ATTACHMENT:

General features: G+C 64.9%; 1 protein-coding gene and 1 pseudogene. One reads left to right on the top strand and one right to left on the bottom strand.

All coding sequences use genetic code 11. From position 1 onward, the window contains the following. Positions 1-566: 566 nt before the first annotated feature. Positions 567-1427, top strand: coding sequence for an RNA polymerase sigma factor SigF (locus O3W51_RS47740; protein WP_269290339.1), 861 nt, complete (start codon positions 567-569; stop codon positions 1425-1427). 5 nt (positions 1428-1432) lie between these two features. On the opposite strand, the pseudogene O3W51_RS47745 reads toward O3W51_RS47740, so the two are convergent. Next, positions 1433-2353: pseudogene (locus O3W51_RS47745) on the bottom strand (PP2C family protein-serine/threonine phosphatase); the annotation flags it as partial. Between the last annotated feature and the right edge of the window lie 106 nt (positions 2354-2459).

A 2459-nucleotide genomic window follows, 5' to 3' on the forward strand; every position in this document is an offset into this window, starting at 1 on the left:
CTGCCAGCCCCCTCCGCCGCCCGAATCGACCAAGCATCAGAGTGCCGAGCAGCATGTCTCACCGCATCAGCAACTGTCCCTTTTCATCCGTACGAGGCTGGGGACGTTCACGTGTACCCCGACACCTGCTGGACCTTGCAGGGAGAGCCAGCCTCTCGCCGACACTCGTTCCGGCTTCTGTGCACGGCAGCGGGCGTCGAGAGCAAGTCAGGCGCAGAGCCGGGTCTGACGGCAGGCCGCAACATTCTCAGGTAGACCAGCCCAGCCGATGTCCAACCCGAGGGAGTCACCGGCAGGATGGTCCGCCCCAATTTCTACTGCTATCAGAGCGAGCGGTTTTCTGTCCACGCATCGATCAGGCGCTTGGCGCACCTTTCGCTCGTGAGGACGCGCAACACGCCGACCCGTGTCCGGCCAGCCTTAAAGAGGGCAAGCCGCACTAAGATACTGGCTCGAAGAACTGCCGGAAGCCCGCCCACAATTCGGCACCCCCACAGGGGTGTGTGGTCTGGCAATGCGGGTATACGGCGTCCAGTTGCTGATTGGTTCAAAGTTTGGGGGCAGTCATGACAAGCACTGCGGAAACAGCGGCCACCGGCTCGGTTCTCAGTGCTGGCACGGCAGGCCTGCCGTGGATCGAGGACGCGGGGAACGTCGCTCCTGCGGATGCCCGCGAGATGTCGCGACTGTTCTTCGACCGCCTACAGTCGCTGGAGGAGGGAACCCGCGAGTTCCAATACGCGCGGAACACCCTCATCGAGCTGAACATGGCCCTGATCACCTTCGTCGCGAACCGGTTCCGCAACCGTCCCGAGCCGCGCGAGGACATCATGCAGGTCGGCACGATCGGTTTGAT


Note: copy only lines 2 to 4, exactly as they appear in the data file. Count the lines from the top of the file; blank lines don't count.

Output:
All coding sequences use genetic code 11. From position 1 onward, the window contains the following. Positions 1-566: 566 nt before the first annotated feature. Positions 567-1427, top strand: coding sequence for an RNA polymerase sigma factor SigF (locus O3W51_RS47740; protein WP_269290339.1), 861 nt, complete (start codon positions 567-569; stop codon positions 1425-1427). 5 nt (positions 1428-1432) lie between these two features. On the opposite strand, the pseudogene O3W51_RS47745 reads toward O3W51_RS47740, so the two are convergent. Next, positions 1433-2353: pseudogene (locus O3W51_RS47745) on the bottom strand (PP2C family protein-serine/threonine phosphatase); the annotation flags it as partial. Between the last annotated feature and the right edge of the window lie 106 nt (positions 2354-2459).

A 2459-nucleotide genomic window follows, 5' to 3' on the forward strand; every position in this document is an offset into this window, starting at 1 on the left:
CTGCCAGCCCCCTCCGCCGCCCGAATCGACCAAGCATCAGAGTGCCGAGCAGCATGTCTCACCGCATCAGCAACTGTCCCTTTTCATCCGTACGAGGCTGGGGACGTTCACGTGTACCCCGACACCTGCTGGACCTTGCAGGGAGAGCCAGCCTCTCGCCGACACTCGTTCCGGCTTCTGTGCACGGCAGCGGGCGTCGAGAGCAAGTCAGGCGCAGAGCCGGGTCTGACGGCAGGCCGCAACATTCTCAGGTAGACCAGCCCAGCCGATGTCCAACCCGAGGGAGTCACCGGCAGGATGGTCCGCCCCAATTTCTACTGCTATCAGAGCGAGCGGTTTTCTGTCCACGCATCGATCAGGCGCTTGGCGCACCTTTCGCTCGTGAGGACGCGCAACACGCCGACCCGTGTCCGGCCAGCCTTAAAGAGGGCAAGCCGCACTAAGATACTGGCTCGAAGAACTGCCGGAAGCCCGCCCACAATTCGGCACCCCCACAGGGGTGTGTGGTCTGGCAATGCGGGTATACGGCGTCCAGTTGCTGATTGGTTCAAAGTTTGGGGGCAGTCATGACAAGCACTGCGGAAACAGCGGCCACCGGCTCGGTTCTCAGTGCTGGCACGGCAGGCCTGCCGTGGATCGAGGACGCGGGGAACGTCGCTCCTGCGGATGCCCGCGAGATGTCGCGACTGTTCTTCGACCGCCTACAGTCGCTGGAGGAGGGAACCCGCGAGTTCCAATACGCGCGGAACACCCTCATCGAGCTGAACATGGCCCTGATCACCTTCGTCGCGAACCGGTTCCGCAACCGTCCCGAGCCGCGCGAGGACATCATGCAGGTCGGCACGATCGGTTTGAT